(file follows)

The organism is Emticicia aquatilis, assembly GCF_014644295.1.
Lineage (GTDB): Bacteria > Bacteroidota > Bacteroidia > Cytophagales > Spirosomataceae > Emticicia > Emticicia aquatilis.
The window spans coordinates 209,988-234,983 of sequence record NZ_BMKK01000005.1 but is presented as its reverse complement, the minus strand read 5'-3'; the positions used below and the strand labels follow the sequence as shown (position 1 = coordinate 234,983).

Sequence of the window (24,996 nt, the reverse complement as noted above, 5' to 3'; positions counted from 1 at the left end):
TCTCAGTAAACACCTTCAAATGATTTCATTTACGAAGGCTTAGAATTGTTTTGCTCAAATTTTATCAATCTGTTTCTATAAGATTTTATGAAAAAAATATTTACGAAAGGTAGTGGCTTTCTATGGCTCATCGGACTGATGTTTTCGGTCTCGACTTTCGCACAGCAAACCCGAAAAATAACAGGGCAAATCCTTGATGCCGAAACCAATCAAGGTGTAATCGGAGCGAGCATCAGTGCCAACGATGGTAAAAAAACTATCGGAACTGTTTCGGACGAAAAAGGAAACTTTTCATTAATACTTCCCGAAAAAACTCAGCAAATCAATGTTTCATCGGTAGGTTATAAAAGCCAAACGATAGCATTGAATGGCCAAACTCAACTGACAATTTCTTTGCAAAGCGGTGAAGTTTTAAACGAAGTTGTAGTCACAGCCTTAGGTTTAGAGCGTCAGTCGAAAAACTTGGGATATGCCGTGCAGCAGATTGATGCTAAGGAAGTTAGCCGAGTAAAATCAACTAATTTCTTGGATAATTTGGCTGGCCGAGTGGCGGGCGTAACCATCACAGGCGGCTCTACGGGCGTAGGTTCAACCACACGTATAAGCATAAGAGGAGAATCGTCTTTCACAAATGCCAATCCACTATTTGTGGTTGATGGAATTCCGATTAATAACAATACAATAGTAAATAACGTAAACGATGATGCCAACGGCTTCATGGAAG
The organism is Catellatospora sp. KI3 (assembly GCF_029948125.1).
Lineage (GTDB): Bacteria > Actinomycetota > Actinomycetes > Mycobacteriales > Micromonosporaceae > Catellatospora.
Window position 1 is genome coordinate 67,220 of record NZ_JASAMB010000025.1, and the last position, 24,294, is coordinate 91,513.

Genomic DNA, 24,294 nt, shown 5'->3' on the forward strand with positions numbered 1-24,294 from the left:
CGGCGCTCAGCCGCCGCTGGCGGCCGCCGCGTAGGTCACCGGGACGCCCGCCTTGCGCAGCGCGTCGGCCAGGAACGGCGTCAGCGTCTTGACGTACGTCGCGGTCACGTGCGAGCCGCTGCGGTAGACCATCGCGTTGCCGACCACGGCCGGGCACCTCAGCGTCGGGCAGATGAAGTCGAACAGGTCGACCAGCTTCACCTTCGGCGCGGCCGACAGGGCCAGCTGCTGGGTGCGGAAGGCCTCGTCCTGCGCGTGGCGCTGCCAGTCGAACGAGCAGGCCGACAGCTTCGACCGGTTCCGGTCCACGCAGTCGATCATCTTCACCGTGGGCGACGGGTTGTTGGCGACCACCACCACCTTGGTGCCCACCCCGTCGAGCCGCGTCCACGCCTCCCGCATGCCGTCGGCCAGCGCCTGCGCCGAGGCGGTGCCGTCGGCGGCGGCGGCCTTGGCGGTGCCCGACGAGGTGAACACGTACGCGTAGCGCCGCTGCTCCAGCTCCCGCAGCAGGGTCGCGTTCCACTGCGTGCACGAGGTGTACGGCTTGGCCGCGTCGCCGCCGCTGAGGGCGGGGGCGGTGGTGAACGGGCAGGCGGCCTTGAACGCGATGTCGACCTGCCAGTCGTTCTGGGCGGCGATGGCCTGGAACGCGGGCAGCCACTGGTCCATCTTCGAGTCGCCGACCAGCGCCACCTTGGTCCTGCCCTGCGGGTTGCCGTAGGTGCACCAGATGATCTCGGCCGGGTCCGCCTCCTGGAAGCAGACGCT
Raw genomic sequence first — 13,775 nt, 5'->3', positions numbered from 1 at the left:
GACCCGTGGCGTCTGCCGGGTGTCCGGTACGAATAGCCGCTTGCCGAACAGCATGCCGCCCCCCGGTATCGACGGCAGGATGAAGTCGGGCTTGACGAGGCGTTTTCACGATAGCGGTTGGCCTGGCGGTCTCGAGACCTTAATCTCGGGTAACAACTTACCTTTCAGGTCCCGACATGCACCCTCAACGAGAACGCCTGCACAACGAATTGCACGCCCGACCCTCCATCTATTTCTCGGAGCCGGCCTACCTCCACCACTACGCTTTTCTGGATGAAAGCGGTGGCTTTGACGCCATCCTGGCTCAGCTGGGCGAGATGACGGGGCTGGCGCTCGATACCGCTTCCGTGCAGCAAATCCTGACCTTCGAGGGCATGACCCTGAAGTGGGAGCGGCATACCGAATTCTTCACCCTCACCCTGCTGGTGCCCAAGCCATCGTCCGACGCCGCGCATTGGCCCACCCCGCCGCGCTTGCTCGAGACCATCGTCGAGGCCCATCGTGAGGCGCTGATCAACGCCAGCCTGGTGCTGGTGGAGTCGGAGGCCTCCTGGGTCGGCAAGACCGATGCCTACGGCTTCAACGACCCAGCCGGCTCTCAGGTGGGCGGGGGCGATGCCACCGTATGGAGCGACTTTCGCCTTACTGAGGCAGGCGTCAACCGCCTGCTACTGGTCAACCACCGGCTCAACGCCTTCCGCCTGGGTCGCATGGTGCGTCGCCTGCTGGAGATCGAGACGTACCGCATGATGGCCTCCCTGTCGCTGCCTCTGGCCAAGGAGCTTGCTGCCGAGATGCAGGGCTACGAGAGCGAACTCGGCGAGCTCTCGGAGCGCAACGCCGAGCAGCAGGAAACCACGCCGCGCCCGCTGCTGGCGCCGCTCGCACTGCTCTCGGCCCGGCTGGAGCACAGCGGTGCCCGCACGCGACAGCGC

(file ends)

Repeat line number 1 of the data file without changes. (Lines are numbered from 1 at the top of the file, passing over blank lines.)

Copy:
The organism is Emticicia aquatilis, assembly GCF_014644295.1.